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Science & Research

The Western Australian Government's shark mitigation strategy has a strong evidence based focus, backed by science. The Government has supported a variety of research projects and initiatives to enhance our understanding of shark biology and ecology to better inform our government policies. 

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Shark detection and deterrent technologies

Shark detection and deterrent technologies

29 September 2016

The Western Australian Government has invested in a variety of projects aimed at investigating the development of non-lethal shark detection and deterrent technologies to further protect WA beachgoers.

Clever Buoy Trial

Clever Buoy is a near shore shark detection system developed by Western Australian company Smart Marine Systems.

City Beach, in the Town of Cambridge was the site of a Clever Buoy trial, conducted from December 2016 to March 2017. The system was designed to detect sharks using sonar technology and identification software to relay information to lifesavers.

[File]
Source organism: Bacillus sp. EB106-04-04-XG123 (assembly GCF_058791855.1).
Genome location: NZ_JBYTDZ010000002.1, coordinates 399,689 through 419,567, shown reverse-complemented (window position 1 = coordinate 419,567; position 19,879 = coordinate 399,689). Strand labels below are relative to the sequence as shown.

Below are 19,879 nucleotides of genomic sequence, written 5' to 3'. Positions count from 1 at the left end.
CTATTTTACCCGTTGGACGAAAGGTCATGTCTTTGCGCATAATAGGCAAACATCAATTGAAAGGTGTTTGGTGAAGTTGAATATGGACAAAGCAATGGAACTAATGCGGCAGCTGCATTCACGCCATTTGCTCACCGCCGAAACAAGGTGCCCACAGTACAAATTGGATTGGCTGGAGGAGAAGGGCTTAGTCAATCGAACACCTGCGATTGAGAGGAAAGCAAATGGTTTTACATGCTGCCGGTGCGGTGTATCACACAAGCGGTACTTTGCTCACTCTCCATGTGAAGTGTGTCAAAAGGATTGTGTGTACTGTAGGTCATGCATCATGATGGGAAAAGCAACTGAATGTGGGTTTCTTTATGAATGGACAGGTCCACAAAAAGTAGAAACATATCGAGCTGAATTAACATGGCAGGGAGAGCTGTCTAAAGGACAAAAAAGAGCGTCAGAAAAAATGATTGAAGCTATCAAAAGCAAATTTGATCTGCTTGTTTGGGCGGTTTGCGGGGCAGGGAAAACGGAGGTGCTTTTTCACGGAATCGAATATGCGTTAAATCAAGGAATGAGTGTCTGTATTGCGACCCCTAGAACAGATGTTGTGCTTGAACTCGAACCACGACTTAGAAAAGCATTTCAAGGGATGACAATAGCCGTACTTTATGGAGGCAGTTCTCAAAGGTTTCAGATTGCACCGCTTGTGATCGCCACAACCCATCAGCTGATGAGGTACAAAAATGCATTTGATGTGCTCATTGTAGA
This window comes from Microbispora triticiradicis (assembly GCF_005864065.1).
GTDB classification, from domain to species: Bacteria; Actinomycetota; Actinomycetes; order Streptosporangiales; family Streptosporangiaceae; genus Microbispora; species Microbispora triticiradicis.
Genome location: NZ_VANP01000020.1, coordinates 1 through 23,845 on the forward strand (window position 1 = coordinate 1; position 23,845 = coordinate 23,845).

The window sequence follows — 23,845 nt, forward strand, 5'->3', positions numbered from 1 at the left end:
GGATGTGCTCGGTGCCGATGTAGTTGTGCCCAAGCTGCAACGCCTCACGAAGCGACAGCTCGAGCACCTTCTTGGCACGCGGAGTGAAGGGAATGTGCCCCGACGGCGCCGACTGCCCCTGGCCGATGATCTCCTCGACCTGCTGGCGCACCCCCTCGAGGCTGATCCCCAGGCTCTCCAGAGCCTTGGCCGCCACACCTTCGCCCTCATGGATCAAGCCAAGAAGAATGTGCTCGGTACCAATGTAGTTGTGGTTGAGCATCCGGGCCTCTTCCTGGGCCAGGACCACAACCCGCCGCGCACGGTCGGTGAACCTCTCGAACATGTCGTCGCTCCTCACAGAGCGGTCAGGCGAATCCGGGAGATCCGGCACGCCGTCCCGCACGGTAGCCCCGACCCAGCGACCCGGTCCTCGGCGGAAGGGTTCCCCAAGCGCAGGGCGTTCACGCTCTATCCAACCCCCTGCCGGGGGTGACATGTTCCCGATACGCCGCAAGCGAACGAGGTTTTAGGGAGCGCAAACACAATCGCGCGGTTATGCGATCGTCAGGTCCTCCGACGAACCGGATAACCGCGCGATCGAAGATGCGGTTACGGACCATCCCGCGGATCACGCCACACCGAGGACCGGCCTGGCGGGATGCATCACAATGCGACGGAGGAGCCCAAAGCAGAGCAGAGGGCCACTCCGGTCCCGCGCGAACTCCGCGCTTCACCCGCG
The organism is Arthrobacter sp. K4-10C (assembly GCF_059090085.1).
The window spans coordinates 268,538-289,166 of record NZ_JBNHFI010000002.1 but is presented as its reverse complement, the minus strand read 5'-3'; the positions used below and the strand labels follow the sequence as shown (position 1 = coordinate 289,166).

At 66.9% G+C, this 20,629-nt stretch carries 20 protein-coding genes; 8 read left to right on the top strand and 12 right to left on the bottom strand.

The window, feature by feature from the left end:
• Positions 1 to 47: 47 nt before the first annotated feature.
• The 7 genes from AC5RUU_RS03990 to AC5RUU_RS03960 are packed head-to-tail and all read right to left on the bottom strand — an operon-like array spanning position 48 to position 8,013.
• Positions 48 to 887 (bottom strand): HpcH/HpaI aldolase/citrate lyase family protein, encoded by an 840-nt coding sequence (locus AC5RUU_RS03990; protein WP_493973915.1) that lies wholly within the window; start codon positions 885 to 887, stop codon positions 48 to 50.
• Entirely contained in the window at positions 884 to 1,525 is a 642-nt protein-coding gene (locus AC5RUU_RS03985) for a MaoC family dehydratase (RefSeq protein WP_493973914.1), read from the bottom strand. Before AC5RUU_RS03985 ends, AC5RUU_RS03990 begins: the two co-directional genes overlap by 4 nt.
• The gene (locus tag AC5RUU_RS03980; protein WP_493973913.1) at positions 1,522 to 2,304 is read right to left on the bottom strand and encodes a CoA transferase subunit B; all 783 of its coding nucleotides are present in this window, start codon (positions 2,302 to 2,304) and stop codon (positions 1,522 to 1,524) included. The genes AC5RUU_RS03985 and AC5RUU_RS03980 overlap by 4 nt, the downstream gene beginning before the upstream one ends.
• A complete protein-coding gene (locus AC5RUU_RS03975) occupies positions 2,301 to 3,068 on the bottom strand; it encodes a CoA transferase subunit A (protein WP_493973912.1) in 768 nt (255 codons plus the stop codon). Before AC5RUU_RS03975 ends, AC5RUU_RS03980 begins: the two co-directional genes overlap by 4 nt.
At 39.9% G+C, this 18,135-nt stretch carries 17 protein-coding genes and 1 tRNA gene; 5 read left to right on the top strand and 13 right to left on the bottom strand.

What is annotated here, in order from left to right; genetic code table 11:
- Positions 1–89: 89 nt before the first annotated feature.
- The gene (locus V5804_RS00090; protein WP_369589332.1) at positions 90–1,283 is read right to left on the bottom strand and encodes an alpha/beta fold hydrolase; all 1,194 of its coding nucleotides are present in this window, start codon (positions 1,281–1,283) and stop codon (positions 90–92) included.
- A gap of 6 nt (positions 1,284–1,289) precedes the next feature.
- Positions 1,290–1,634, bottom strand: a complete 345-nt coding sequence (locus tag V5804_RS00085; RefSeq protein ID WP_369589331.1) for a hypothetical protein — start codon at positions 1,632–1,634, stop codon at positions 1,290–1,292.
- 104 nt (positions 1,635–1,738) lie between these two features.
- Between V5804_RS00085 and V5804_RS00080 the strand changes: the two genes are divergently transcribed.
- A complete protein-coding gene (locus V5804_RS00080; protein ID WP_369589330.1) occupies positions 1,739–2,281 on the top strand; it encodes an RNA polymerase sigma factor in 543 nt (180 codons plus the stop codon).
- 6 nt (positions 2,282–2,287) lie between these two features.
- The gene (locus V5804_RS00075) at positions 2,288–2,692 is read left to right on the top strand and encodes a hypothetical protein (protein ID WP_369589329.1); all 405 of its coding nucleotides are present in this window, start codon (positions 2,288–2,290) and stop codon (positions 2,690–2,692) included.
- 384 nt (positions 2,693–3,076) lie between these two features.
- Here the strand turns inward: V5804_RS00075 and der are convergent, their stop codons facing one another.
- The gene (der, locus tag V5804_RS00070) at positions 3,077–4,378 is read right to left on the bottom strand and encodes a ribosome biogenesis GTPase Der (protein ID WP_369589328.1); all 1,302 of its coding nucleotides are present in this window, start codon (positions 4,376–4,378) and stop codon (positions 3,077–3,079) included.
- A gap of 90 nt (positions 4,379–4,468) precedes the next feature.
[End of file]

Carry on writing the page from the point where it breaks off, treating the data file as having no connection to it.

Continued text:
The system was located within 300 metres of the shore and configured to notify responders of any shark, two metres or greater in length.  City Beach was chosen for the trial as the two groynes provided an ideal geographical site and the popular beach is patrolled daily by Surf Life Saving WA.

Six sonar transducers were placed on the sea floor between the groynes at City Beach. Each transducer had a detection range of up to 80 metres. Two solar-powered surface buoys provided power and communication functionalities.

Detection information was integrated into our existing communication platforms including the SharkSmart activity map and SLSWA twitter feed.

The trial identified that sonar technology has the potential to be effective for shark detection in some circumstances. However, there were a number of limitations which would need to be addressed prior to any future deployment of the system as a robust, real-time notification tool.

Applied Research Program – Shark Mitigation

The Western Australian Government committed $1.9 million to support the Applied Research Program – Shark Mitigation that funded eight research projects since 2012.